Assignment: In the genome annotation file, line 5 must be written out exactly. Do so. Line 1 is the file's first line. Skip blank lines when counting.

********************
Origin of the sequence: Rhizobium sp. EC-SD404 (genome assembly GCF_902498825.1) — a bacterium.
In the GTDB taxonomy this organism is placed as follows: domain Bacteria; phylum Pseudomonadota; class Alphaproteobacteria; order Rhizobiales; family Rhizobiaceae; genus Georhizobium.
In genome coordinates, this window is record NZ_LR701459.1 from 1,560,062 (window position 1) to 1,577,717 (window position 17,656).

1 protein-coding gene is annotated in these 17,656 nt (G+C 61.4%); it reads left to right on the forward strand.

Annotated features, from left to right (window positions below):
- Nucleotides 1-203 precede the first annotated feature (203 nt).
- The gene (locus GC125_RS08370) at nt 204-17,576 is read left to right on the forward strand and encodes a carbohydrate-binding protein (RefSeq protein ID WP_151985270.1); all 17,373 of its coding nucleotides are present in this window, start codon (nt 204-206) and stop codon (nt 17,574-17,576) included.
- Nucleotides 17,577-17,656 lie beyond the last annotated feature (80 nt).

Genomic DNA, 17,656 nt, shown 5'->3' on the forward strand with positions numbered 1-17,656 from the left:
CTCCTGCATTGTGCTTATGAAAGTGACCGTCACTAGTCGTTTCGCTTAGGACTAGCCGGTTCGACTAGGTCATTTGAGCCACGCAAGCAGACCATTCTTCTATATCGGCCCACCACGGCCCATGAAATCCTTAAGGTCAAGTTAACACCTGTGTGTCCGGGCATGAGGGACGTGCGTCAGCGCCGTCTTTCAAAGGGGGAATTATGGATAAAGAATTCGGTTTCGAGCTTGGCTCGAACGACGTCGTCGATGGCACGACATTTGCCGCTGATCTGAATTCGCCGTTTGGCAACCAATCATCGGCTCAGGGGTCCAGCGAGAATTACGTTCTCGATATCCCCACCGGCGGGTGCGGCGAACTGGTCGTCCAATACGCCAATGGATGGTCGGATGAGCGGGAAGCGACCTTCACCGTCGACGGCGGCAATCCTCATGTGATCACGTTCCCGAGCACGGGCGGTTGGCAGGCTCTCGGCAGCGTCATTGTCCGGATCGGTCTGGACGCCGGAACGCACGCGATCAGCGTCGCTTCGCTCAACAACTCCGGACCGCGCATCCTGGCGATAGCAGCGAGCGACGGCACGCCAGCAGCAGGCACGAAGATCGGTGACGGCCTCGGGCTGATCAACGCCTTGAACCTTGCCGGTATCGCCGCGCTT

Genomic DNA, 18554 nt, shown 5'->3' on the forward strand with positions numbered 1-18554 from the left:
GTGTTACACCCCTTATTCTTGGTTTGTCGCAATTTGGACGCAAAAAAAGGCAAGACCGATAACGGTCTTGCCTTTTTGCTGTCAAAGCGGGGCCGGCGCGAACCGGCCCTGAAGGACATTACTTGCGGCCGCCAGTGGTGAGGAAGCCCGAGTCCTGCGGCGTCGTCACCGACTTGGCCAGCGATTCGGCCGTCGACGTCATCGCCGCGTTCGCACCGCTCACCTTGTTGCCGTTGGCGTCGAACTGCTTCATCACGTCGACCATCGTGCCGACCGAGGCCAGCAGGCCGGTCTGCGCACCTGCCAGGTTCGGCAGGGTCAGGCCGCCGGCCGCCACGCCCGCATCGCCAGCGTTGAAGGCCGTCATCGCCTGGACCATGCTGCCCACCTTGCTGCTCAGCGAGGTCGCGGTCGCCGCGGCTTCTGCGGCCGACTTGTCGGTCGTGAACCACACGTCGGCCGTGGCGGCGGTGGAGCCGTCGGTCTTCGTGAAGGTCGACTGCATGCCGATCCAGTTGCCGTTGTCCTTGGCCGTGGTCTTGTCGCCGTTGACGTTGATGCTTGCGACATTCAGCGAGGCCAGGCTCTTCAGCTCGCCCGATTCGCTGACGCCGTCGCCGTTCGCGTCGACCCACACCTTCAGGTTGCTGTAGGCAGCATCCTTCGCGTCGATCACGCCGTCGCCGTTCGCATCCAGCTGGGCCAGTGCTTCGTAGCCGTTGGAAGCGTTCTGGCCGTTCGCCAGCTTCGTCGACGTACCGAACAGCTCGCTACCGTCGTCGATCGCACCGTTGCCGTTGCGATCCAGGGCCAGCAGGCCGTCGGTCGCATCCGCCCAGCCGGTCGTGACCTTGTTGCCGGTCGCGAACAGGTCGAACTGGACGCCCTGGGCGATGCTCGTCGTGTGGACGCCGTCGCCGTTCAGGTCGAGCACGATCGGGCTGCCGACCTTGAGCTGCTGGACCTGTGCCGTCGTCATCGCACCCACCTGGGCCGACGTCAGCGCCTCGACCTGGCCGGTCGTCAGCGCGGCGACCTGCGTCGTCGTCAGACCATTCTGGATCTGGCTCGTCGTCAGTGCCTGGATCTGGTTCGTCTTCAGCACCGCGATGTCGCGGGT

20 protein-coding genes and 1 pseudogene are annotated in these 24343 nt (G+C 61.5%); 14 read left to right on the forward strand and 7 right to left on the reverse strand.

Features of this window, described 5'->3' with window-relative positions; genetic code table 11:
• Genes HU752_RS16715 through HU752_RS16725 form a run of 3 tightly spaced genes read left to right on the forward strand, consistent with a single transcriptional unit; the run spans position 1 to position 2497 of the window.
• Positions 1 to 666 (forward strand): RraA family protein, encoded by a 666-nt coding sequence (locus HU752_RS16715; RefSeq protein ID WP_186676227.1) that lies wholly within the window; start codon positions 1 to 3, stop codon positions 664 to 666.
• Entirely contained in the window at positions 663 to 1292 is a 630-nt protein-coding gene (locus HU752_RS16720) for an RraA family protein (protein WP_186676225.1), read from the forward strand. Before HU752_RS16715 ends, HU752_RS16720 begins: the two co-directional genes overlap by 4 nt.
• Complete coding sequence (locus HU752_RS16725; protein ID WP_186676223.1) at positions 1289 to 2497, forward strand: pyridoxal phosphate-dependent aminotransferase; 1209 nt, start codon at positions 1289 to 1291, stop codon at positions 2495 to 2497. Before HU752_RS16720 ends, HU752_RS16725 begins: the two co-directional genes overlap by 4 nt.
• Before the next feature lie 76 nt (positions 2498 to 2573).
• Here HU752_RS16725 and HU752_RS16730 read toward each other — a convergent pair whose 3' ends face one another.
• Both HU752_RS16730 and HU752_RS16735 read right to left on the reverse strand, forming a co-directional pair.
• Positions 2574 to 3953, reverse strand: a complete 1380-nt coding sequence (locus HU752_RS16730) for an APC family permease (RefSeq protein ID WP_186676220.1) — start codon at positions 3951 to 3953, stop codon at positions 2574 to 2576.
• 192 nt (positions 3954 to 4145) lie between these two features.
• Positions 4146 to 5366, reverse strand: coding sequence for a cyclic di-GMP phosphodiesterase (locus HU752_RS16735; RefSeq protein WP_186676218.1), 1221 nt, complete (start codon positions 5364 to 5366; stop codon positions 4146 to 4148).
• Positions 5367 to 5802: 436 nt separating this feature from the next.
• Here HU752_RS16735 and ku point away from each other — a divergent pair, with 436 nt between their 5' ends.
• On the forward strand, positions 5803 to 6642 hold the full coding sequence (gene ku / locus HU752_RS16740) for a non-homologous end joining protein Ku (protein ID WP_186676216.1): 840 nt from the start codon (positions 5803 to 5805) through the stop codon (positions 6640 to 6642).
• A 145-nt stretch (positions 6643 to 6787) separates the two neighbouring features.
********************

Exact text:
Annotated features, from left to right (window positions below):